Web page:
The price for not being drafted was five years in prison.  So your choice was go to a war you don’t
believe in or go to Levenworth Kansas.
Enough It Is Done
Mankind should really clean up its
act.  Living and working just for money
and power and things I believe is missing the whole point.  Man creates his own worst problems.
The Learned Man
Again the lyrics say it all.
The Spirit of the Golden Juice
Reflecting on the
past realizing its both the good and the bad that give life it’s meaning.
What happened after the LP was out? Did you sell LPs at your
shows and where all did you play?
I spent the next two years playing anywhere I could,
sometimes just going into a place and passing the hat.  Sometimes hitching up with some folks for a
bar band gig.  Never sold any records at
those.  I would play Bars, hotels, bowling
allyes, dances with thrown together bands and so on.
Did you ever experiment with hallucinogens and did they have
any impact on your music?
More than Richard Nixon and less than Jerry Garcia.  And everything experienced affects
everything.
You LP was forgotten due the lack of exposure and small
amount of pressings, as many other incredible albums of your time, but these
days they reissued your LP and people all across the globe are enjoying your
songs. How do you feel about that?
Constantly blown away! 
And very very grateful.  I really
have to thank Tiffany Anders after the Rev-Ola CD came out it was like times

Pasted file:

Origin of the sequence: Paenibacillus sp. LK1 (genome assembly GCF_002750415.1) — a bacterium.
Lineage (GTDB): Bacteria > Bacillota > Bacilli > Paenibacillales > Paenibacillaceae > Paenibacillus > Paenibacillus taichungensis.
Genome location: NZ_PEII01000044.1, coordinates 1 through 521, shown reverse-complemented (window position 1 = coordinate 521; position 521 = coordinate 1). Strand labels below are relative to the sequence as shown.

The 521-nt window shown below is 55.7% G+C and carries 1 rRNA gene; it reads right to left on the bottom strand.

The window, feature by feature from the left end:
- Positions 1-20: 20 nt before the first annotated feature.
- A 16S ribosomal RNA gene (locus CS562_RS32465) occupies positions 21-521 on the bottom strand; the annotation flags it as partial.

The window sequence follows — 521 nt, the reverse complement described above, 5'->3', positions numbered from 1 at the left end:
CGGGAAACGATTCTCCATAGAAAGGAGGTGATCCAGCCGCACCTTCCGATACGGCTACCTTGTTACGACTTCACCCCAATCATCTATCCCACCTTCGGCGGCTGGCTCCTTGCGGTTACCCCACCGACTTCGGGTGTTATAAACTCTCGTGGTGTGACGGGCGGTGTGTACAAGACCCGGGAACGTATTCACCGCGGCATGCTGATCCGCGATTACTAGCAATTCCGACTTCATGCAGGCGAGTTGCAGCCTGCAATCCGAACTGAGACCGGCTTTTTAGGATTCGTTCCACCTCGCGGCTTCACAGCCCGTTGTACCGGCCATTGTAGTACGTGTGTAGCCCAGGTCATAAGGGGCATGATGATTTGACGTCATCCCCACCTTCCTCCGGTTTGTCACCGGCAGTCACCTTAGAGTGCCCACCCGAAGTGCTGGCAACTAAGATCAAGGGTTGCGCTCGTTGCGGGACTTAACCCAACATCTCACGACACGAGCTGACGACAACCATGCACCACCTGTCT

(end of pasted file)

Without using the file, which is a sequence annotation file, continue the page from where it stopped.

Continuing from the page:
ten.  You never know what’s going to
happen tomorrow that’s a great thing about life.
Are you familiar with any other now so called “loner
folk” musicians? For instance, Perry Leopold, Dana Westover, David Bixby
etc… It’s interesting, that the style became quite popular these days out from the collector circles into the wider audience.
I didn’t know about these people until some blogs and music
mags started saying F J McMahon is in the vein of so an so. I would check out the music, read the stories
it’s kind of cool there were more of us out there then I thought.
What happened in the ’70s? Were you still playing music?
When the age of glitter/glam and disco happened I hung it
up. Bands were fewer and places would
rather hire one DJ than four or five people. 
At that point I decided I needed a trade so I joined the Navy, went to
avionics and electronics school and spent the next three years fixing radar and
electronic systems on Navy aircraft. 
That turned into a twenty five year career as a computer field engineer.
What currently occupies your life?
My wife, my two daughters enjoying retirement and trying not
to throw rocks at the TV.  My God will
man never learn?
May I ask what are you currently listening and what are you
reading?
I listen to everything from south American jazz to Willie
Nelson to Dishwalla.  I just reread Atlas
Shrugged and Colossus The Forbin Project.
Thank you once again for taking your time and effort. Would
you like to share anything else with us? Perhaps a message to Psychedelic Baby
readers and to your fans across the globe?

Thank you very much for the interest.  For all those who listened and spread the
word again thanks very much. One thing I have learned check out all sides of anything,
and then form your own opinion. Pax!
Interview made by Klemen Breznikar/2014
© Copyright http://psychedelicbaby.blogspot.com/2014
3 Comments
  1. Heavypsychmanblog

    Thanx Klem

    And Best to F,J McMahon thanks for your great music

  2. Amanda Pierce

    I just came across this artists and I am blown away by the lack of information on him. What an unearthed gem.

  3. FJ you're awesome!